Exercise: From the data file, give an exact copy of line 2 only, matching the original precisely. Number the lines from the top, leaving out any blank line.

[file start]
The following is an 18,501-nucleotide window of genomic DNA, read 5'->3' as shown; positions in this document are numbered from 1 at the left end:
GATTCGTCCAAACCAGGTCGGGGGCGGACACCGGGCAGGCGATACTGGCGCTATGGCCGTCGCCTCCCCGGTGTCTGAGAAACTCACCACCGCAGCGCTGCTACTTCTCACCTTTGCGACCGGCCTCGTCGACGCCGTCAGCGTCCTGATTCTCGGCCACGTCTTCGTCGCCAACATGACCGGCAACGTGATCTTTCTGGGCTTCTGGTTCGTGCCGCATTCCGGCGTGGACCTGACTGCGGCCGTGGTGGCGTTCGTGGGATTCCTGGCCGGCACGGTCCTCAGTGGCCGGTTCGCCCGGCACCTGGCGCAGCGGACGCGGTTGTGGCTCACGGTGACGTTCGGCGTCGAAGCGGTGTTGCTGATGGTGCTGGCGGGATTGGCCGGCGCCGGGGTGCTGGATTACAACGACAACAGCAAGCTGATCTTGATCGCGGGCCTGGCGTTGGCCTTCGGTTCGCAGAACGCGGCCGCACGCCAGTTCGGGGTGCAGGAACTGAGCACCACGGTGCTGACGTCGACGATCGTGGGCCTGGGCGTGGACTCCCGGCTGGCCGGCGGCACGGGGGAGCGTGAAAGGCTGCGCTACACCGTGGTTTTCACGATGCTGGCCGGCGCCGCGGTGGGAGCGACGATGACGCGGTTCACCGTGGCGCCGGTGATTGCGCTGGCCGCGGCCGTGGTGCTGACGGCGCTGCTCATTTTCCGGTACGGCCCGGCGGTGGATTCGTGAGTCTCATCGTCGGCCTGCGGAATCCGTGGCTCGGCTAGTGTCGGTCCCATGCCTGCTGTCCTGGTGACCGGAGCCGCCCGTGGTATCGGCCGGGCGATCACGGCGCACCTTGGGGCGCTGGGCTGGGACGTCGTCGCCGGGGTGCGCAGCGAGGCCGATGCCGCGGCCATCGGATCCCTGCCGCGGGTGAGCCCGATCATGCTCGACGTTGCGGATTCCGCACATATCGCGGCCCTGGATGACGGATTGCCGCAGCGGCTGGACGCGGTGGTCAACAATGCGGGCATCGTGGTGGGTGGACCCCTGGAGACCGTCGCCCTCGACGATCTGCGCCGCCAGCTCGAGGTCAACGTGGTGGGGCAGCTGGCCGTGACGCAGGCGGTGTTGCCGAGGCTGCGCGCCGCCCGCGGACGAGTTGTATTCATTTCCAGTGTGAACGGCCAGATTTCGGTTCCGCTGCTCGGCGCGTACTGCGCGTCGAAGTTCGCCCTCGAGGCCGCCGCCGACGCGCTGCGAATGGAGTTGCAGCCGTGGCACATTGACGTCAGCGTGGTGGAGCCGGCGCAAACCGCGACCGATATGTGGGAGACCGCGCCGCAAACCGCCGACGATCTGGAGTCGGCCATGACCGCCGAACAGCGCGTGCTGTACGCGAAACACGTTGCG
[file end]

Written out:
GATTCGTCCAAACCAGGTCGGGGGCGGACACCGGGCAGGCGATACTGGCGCTATGGCCGTCGCCTCCCCGGTGTCTGAGAAACTCACCACCGCAGCGCTGCTACTTCTCACCTTTGCGACCGGCCTCGTCGACGCCGTCAGCGTCCTGATTCTCGGCCACGTCTTCGTCGCCAACATGACCGGCAACGTGATCTTTCTGGGCTTCTGGTTCGTGCCGCATTCCGGCGTGGACCTGACTGCGGCCGTGGTGGCGTTCGTGGGATTCCTGGCCGGCACGGTCCTCAGTGGCCGGTTCGCCCGGCACCTGGCGCAGCGGACGCGGTTGTGGCTCACGGTGACGTTCGGCGTCGAAGCGGTGTTGCTGATGGTGCTGGCGGGATTGGCCGGCGCCGGGGTGCTGGATTACAACGACAACAGCAAGCTGATCTTGATCGCGGGCCTGGCGTTGGCCTTCGGTTCGCAGAACGCGGCCGCACGCCAGTTCGGGGTGCAGGAACTGAGCACCACGGTGCTGACGTCGACGATCGTGGGCCTGGGCGTGGACTCCCGGCTGGCCGGCGGCACGGGGGAGCGTGAAAGGCTGCGCTACACCGTGGTTTTCACGATGCTGGCCGGCGCCGCGGTGGGAGCGACGATGACGCGGTTCACCGTGGCGCCGGTGATTGCGCTGGCCGCGGCCGTGGTGCTGACGGCGCTGCTCATTTTCCGGTACGGCCCGGCGGTGGATTCGTGAGTCTCATCGTCGGCCTGCGGAATCCGTGGCTCGGCTAGTGTCGGTCCCATGCCTGCTGTCCTGGTGACCGGAGCCGCCCGTGGTATCGGCCGGGCGATCACGGCGCACCTTGGGGCGCTGGGCTGGGACGTCGTCGCCGGGGTGCGCAGCGAGGCCGATGCCGCGGCCATCGGATCCCTGCCGCGGGTGAGCCCGATCATGCTCGACGTTGCGGATTCCGCACATATCGCGGCCCTGGATGACGGATTGCCGCAGCGGCTGGACGCGGTGGTCAACAATGCGGGCATCGTGGTGGGTGGACCCCTGGAGACCGTCGCCCTCGACGATCTGCGCCGCCAGCTCGAGGTCAACGTGGTGGGGCAGCTGGCCGTGACGCAGGCGGTGTTGCCGAGGCTGCGCGCCGCCCGCGGACGAGTTGTATTCATTTCCAGTGTGAACGGCCAGATTTCGGTTCCGCTGCTCGGCGCGTACTGCGCGTCGAAGTTCGCCCTCGAGGCCGCCGCCGACGCGCTGCGAATGGAGTTGCAGCCGTGGCACATTGACGTCAGCGTGGTGGAGCCGGCGCAAACCGCGACCGATATGTGGGAGACCGCGCCGCAAACCGCCGACGATCTGGAGTCGGCCATGACCGCCGAACAGCGCGTGCTGTACGCGAAACACGTTGCG